The October general election will see a close race between the ruling Lithuanian Farmers and Greens Union (LVZS) and the opposition Homeland Union-Lithuanian Christian Democrats (TS-LKD). If both parties win a similar number of mandates, the ruling LVZS would have better chances of forming the next coalition government. The ruling party’s pre-election pledges might lead to new/higher taxes, while calls for a greater role for the state in the pharmaceuticals, banking and alcohol retail sectors raise concerns for private sector operators.
In the first-round vote scheduled for Sunday, 11 October, 70 deputies (out of 141) will be elected on a proportional basis from national party lists and 71 deputies will be elected in single-mandate districts under a majoritarian system. If candidates in single-mandate districts do not secure an outright majority of votes, a run-off between the top two contenders will be held on 25 October.
Given no major shifts in opinion polls in the last weeks of campaigning, the vote will see a tight race between the ruling center-left LVZS and the opposition center-right TS-LKD. The center-left Lithuanian Social Democratic Party (LSDP) ranks third, and at least five other lists have good chances of passing the 5% threshold to win seats in parliament.
Turnout in parliamentary elections usually fluctuates around 50% but this figure might be lower this time due to fears over Covid-19. Early reports indicate that only a fraction of citizens in self-isolation have applied for voting. Lower turnout would benefit the established parties with stable electorates, such as the TS-LKD, LSDP or the minority Electoral Action of Poles in Lithuania – Christian Families Alliance (LLRA-KSS). In addition, latest polls indicate that up to 18% of voters are still undecided, which might benefit the populist Labor Party (DP) or the liberal newcomer Freedom Party (LP). Both parties could be considered as wild cards in the upcoming vote.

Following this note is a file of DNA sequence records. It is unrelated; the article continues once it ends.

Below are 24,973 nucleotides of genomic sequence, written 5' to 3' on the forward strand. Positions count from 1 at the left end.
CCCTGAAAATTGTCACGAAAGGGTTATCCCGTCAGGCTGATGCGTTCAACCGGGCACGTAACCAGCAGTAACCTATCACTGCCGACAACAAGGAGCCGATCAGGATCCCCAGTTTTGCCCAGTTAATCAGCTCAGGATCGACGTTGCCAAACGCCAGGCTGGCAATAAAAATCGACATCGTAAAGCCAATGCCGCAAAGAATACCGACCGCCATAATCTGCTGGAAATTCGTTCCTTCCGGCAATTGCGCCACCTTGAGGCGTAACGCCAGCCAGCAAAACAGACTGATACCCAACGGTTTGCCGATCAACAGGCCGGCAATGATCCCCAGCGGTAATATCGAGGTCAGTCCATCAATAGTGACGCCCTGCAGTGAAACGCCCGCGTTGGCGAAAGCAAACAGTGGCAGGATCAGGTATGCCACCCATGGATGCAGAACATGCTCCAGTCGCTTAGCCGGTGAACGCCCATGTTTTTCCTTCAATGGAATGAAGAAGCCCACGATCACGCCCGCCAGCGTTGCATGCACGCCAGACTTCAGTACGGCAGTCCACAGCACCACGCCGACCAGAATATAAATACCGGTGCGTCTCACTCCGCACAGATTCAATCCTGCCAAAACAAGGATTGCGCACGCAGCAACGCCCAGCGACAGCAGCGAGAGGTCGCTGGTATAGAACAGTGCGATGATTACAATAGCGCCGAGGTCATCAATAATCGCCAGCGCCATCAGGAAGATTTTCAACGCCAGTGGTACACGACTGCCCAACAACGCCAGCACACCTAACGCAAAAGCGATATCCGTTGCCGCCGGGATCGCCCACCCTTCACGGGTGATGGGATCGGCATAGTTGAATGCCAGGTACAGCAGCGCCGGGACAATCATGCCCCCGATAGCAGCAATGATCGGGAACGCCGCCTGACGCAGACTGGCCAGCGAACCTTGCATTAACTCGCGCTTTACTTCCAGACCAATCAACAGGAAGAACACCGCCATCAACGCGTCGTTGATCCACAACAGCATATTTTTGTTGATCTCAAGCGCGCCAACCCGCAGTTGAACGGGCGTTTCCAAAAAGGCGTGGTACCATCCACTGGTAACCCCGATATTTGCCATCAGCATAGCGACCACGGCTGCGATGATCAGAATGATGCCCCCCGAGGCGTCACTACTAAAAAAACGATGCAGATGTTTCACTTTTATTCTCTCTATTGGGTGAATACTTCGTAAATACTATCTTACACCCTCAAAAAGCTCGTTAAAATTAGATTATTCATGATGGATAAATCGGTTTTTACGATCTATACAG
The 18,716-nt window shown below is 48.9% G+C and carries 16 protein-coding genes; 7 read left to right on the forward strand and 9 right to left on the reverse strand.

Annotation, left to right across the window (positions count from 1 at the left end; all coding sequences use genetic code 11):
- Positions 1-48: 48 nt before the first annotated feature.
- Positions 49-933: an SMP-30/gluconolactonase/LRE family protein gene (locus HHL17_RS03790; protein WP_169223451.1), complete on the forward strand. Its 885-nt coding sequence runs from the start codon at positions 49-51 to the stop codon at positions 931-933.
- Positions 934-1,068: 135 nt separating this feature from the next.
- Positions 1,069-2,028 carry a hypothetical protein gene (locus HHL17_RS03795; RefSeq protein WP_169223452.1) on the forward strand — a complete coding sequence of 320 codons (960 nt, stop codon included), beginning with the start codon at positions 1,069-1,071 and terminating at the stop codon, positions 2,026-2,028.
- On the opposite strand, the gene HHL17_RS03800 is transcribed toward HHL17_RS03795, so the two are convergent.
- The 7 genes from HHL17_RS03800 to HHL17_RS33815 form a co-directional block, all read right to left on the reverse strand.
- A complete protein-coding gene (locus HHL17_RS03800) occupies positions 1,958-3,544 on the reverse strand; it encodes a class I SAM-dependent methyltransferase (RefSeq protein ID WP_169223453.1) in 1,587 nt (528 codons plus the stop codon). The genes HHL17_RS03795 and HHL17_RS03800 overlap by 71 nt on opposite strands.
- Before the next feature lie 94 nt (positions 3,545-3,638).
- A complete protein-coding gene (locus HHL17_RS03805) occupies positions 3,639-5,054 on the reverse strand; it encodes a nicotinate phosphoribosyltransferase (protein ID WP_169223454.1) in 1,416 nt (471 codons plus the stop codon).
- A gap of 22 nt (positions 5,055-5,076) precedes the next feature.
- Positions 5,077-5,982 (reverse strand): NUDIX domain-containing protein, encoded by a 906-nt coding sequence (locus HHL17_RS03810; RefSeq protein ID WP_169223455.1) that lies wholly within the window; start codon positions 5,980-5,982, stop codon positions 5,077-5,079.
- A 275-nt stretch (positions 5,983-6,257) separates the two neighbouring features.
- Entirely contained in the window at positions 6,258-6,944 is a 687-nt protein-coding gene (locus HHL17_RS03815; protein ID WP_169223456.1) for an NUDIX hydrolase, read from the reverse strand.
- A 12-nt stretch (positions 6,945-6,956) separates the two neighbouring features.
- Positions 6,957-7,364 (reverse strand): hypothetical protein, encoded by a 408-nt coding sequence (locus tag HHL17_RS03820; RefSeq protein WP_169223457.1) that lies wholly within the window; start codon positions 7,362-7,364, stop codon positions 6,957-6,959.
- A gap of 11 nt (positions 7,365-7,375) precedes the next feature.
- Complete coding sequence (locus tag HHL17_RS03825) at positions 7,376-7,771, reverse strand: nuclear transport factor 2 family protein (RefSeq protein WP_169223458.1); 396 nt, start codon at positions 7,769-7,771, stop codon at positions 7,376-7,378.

If the two leading parties secure a similar number of mandates, the ruling LVZS would have a greater chance of leading the next government. It has more potential coalition partners and, importantly, is more likely to cooperate with the third largest parliamentary group after the election, expectedly the LSDP. Meanwhile, the TS-LKD’s only natural ally is the Liberal Movement (LM), which is on the verge of the 5% threshold. As a result, the TS-LKD has hinted at forming a minority government, but this would become possible only if LVZS and LSDP fail to reach a cooperation agreement.
LVZS’s second straight term in office would generally mean policy continuity in most areas. However, the ruling party’s electoral pledges to introduce the 13th pension, start indexing child benefits and ensure free higher education – without indicating funding sources – are on the verge of populism. A potential LVZS partnership with the LSDP, DP or LLRA would add pressures to lower VAT rates on essential food products and raise public sector salaries. The need to fund such initiatives might lead to new/higher taxes, possibly targeting high-earners, real estate and environmental pollution. More generally, the ruling party appears to have abandoned its earlier plans to overhaul the underperforming education and healthcare sectors, suggesting incremental changes instead. Finally, the LVZS’s calls for the creation of a state-owned bank, pharmacies and alcohol stores raise concerns for private operators in these sectors.